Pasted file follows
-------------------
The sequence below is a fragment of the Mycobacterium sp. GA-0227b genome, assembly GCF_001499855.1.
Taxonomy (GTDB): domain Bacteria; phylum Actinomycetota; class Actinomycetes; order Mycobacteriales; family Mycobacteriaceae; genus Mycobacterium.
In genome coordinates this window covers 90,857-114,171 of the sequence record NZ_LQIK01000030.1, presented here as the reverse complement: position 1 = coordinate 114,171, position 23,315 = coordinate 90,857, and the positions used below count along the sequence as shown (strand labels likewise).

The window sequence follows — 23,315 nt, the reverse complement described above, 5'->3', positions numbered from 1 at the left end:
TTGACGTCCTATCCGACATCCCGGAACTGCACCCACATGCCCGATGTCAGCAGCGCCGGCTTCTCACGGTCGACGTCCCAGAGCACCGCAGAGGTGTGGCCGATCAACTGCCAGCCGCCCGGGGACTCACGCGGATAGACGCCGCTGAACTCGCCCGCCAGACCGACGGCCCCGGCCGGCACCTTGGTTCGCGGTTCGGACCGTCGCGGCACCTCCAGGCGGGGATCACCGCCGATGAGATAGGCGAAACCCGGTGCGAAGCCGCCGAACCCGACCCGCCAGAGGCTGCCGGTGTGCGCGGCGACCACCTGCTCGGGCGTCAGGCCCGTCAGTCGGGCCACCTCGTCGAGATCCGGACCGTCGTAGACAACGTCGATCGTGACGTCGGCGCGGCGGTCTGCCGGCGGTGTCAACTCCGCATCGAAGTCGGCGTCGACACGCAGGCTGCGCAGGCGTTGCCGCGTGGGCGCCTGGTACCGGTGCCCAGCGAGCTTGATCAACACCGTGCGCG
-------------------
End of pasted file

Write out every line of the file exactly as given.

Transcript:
The sequence below is a fragment of the Mycobacterium sp. GA-0227b genome, assembly GCF_001499855.1.
Taxonomy (GTDB): domain Bacteria; phylum Actinomycetota; class Actinomycetes; order Mycobacteriales; family Mycobacteriaceae; genus Mycobacterium.
In genome coordinates this window covers 90,857-114,171 of the sequence record NZ_LQIK01000030.1, presented here as the reverse complement: position 1 = coordinate 114,171, position 23,315 = coordinate 90,857, and the positions used below count along the sequence as shown (strand labels likewise).

The window sequence follows — 23,315 nt, the reverse complement described above, 5'->3', positions numbered from 1 at the left end:
TTGACGTCCTATCCGACATCCCGGAACTGCACCCACATGCCCGATGTCAGCAGCGCCGGCTTCTCACGGTCGACGTCCCAGAGCACCGCAGAGGTGTGGCCGATCAACTGCCAGCCGCCCGGGGACTCACGCGGATAGACGCCGCTGAACTCGCCCGCCAGACCGACGGCCCCGGCCGGCACCTTGGTTCGCGGTTCGGACCGTCGCGGCACCTCCAGGCGGGGATCACCGCCGATGAGATAGGCGAAACCCGGTGCGAAGCCGCCGAACCCGACCCGCCAGAGGCTGCCGGTGTGCGCGGCGACCACCTGCTCGGGCGTCAGGCCCGTCAGTCGGGCCACCTCGTCGAGATCCGGACCGTCGTAGACAACGTCGATCGTGACGTCGGCGCGGCGGTCTGCCGGCGGTGTCAACTCCGCATCGAAGTCGGCGTCGACACGCAGGCTGCGCAGGCGTTGCCGCGTGGGCGCCTGGTACCGGTGCCCAGCGAGCTTGATCAACACCGTGCGCG